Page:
The closure of a guest tower at the Tropicana because of building safety problems made the newspaper last spring, but a similar situation at nearby Hooters early in the summer did not. Both closures resulted from discoveries made during a county resort inspection.
In lieu of Clark County forcing Hooters to close a section, the hotel in late May voluntarily shut down 11 floors in its Bay View tower, until life-safety repairs were made. The hazard that triggered the closure was a vertical shaft for plumbing, whose walls had punctures that could have allowed smoke and fumes to spread during a fire, said Ron Lynn, the county's top building official.
"There was some deterioration in those walls," Gary Gregg, the hotel's chief operating officer, told the Las Vegas Review-Journal. Usually workers make punctures while rerouting piping in a renovation but are supposed to seal the holes. Rather than plug the penetrations with fire-resistant material, Hooters chose to upgrade the entire shaft so it would withstand flames for a longer period of time.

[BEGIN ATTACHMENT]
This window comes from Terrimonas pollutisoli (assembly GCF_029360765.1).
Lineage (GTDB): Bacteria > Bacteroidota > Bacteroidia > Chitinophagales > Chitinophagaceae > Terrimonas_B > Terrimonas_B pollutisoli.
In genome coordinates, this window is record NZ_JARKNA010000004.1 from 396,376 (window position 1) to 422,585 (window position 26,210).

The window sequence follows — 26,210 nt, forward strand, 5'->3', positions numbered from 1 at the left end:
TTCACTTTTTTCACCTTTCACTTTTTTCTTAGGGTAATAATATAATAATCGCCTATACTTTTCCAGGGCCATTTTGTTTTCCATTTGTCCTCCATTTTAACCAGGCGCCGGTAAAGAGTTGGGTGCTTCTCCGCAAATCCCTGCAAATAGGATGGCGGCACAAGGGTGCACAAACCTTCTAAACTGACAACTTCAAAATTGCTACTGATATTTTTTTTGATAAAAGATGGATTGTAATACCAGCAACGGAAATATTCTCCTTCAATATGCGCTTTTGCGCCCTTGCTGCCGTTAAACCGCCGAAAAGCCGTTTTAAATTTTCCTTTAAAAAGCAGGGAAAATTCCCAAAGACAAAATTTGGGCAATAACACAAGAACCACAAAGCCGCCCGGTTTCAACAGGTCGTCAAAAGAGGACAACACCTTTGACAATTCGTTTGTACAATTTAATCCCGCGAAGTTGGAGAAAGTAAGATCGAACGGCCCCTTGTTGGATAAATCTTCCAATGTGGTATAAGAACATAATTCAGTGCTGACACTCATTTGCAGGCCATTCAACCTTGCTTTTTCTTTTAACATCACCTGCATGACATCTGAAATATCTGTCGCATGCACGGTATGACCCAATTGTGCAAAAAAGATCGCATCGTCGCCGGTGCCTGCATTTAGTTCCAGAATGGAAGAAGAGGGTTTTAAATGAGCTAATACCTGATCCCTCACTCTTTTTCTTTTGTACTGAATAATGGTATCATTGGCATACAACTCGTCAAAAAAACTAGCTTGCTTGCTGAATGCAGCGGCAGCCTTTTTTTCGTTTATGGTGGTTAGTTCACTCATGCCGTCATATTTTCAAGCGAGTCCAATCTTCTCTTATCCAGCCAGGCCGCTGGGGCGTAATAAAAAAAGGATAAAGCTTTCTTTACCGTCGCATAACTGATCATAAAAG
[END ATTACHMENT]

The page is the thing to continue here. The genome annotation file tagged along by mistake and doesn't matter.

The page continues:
"A lot of what we did was bring a 1970s construction project -- which in a lot of cases required one-hour rated walls -- up to two hours," a higher standard set by the present code, Gregg explained.
Hooters also needed to install missing dampers, which are mandatory, in new ductwork to those guest rooms, according to county files. When activated, dampers shut to keep fumes or flames from spreading beyond a fire's origin point.
The same tower also had unsealed holes in the fire-rated walls of its corridors, whose air supply must be protected, as they are exit routes during an emergency.
Yet another violation was the wrong placement of audible fire devices above, instead of below, the suspended ceilings in the tower's corridors. That made alarms and public announcements harder to hear.
Approximately 400 affected rooms were out of service for 90 days or fewer.
"We did get rooms opened as they were completed" floor by floor, Gregg said. "We (would) get an inspection on a Thursday, those floors (were) back in operation for weekend travelers."
Hooters paid a double hourly inspection rate as penalty for renovations that had taken place without permits, but county building officials did not have a dollar amount for the extra sum. At the start of this year, Hooters had resolved 29 percent of its 99 violations.
In April, the Tropicana similarly took 560 rooms off-line to correct plumbing and other substandard work that presented an immediate hazard. By early January, the Trop had resolved 49 percent of its 271 violations.